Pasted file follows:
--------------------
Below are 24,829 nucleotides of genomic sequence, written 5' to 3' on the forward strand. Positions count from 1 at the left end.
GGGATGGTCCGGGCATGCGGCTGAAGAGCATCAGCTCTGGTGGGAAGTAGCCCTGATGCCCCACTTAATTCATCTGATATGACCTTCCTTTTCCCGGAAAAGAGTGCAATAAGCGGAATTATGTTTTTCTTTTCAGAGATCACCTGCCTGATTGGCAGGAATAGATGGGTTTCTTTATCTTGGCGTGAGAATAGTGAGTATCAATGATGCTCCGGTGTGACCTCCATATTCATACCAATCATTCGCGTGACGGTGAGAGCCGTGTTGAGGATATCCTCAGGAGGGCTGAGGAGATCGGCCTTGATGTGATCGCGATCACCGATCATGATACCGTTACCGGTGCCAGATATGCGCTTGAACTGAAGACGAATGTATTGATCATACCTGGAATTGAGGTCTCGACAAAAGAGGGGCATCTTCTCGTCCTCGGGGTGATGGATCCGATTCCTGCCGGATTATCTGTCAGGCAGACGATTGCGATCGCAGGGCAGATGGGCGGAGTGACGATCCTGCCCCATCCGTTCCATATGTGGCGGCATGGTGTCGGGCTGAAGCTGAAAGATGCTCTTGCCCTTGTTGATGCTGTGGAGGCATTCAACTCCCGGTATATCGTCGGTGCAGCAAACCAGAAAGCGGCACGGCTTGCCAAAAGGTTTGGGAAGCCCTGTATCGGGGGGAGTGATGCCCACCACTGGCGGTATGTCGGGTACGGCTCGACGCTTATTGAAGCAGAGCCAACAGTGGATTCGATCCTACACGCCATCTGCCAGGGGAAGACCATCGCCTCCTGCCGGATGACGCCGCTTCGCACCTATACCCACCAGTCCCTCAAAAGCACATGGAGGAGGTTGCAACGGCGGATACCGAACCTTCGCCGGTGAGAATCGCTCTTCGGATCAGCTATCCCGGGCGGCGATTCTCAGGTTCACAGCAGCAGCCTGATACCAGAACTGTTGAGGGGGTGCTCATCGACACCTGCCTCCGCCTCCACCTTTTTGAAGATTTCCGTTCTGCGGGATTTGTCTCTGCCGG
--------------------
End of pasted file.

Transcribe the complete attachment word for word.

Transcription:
Below are 24,829 nucleotides of genomic sequence, written 5' to 3' on the forward strand. Positions count from 1 at the left end.
GGGATGGTCCGGGCATGCGGCTGAAGAGCATCAGCTCTGGTGGGAAGTAGCCCTGATGCCCCACTTAATTCATCTGATATGACCTTCCTTTTCCCGGAAAAGAGTGCAATAAGCGGAATTATGTTTTTCTTTTCAGAGATCACCTGCCTGATTGGCAGGAATAGATGGGTTTCTTTATCTTGGCGTGAGAATAGTGAGTATCAATGATGCTCCGGTGTGACCTCCATATTCATACCAATCATTCGCGTGACGGTGAGAGCCGTGTTGAGGATATCCTCAGGAGGGCTGAGGAGATCGGCCTTGATGTGATCGCGATCACCGATCATGATACCGTTACCGGTGCCAGATATGCGCTTGAACTGAAGACGAATGTATTGATCATACCTGGAATTGAGGTCTCGACAAAAGAGGGGCATCTTCTCGTCCTCGGGGTGATGGATCCGATTCCTGCCGGATTATCTGTCAGGCAGACGATTGCGATCGCAGGGCAGATGGGCGGAGTGACGATCCTGCCCCATCCGTTCCATATGTGGCGGCATGGTGTCGGGCTGAAGCTGAAAGATGCTCTTGCCCTTGTTGATGCTGTGGAGGCATTCAACTCCCGGTATATCGTCGGTGCAGCAAACCAGAAAGCGGCACGGCTTGCCAAAAGGTTTGGGAAGCCCTGTATCGGGGGGAGTGATGCCCACCACTGGCGGTATGTCGGGTACGGCTCGACGCTTATTGAAGCAGAGCCAACAGTGGATTCGATCCTACACGCCATCTGCCAGGGGAAGACCATCGCCTCCTGCCGGATGACGCCGCTTCGCACCTATACCCACCAGTCCCTCAAAAGCACATGGAGGAGGTTGCAACGGCGGATACCGAACCTTCGCCGGTGAGAATCGCTCTTCGGATCAGCTATCCCGGGCGGCGATTCTCAGGTTCACAGCAGCAGCCTGATACCAGAACTGTTGAGGGGGTGCTCATCGACACCTGCCTCCGCCTCCACCTTTTTGAAGATTTCCGTTCTGCGGGATTTGTCTCTGCCGG